Campbell established its extended program office in 1976 when it opened a campus on Fort Bragg and began offering online classes in 1999. Today, the university’s extended programs enroll nearly 1,400 students through its online offerings and through its physical campuses in the Research Triangle Park and on the military bases at Camp Lejeune, New River Air Station, Fort Bragg and Pope Army Air Field.

But over the past 14 years, students could earn up to only 49 percent of their degrees online. Now, online campus students can earn all their credits online in the seven new degree programs, which are responsive to changing student demographics and education delivery systems, Roberson said. Nearly 50 percent of all undergraduate students today are non-traditional students.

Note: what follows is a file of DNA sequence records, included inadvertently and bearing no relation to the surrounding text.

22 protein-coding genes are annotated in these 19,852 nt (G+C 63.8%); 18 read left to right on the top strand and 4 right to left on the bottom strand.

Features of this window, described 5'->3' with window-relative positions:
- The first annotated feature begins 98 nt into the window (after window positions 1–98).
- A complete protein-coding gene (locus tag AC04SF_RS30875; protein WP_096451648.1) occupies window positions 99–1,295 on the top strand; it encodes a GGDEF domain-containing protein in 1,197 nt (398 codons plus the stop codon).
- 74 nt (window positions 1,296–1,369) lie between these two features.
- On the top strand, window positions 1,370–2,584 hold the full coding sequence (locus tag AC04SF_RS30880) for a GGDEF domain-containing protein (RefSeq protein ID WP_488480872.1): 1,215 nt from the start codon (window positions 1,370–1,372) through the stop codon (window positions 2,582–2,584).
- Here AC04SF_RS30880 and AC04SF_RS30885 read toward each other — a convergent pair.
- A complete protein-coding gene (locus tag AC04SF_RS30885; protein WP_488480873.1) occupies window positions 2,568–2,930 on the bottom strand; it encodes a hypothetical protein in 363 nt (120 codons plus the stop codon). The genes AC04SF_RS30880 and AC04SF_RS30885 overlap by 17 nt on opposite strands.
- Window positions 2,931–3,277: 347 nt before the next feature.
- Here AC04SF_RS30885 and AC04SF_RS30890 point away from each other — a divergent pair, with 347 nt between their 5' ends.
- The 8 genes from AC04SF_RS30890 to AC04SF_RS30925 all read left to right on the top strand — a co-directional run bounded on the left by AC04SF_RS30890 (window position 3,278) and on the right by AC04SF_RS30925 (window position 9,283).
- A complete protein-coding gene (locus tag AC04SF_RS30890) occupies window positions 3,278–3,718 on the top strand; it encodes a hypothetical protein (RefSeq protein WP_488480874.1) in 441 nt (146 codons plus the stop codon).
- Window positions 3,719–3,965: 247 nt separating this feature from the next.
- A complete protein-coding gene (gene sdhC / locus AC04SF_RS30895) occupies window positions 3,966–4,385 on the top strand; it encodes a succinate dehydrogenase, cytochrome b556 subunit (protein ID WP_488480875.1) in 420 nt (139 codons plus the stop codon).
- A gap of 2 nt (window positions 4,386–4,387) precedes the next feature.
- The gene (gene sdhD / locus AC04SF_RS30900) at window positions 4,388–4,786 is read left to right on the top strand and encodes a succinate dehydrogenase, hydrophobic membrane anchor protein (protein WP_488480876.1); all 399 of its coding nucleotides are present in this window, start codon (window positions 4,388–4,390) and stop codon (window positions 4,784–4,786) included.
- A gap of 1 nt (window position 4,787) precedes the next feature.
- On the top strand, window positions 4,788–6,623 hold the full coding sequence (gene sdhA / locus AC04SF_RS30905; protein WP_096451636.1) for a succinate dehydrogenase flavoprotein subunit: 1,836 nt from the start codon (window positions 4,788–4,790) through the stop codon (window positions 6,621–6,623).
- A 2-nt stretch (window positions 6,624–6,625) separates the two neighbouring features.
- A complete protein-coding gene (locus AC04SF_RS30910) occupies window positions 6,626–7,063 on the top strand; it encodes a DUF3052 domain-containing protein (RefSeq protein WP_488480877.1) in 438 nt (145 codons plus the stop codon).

“The stereotypical image of the undergraduate student being 18 to 22 years old, living in a residence hall, eating in the cafeteria and attending classes in columned buildings is being challenged by a new reality,” Roberson said. “The new reality is almost half of all undergraduates are older than 22 years and are nonresidential students. As many nontraditional students are juggling the responsibilities of work, marriage, family and school, they prefer the convenience of online learning. Campbell is embracing this new reality.”

Meeting the growing demand for working adults led the College of Pharmacy & Health Sciences’ Department of Clinical Research to move toward a completely online program for its Master of Science in Clinical Research (MSCR) degree, said Col. William Pickard, chair of the clinical research department.

“The online program offers our students greater flexibility and time management to accommodate their professional and personal demands,” he said. “Our faculty and staff have been amazing in their driven, dedicated efforts to produce a quality program. We are very excited about moving to a teaching methodology that can reach a broader geographic area, which includes international students.”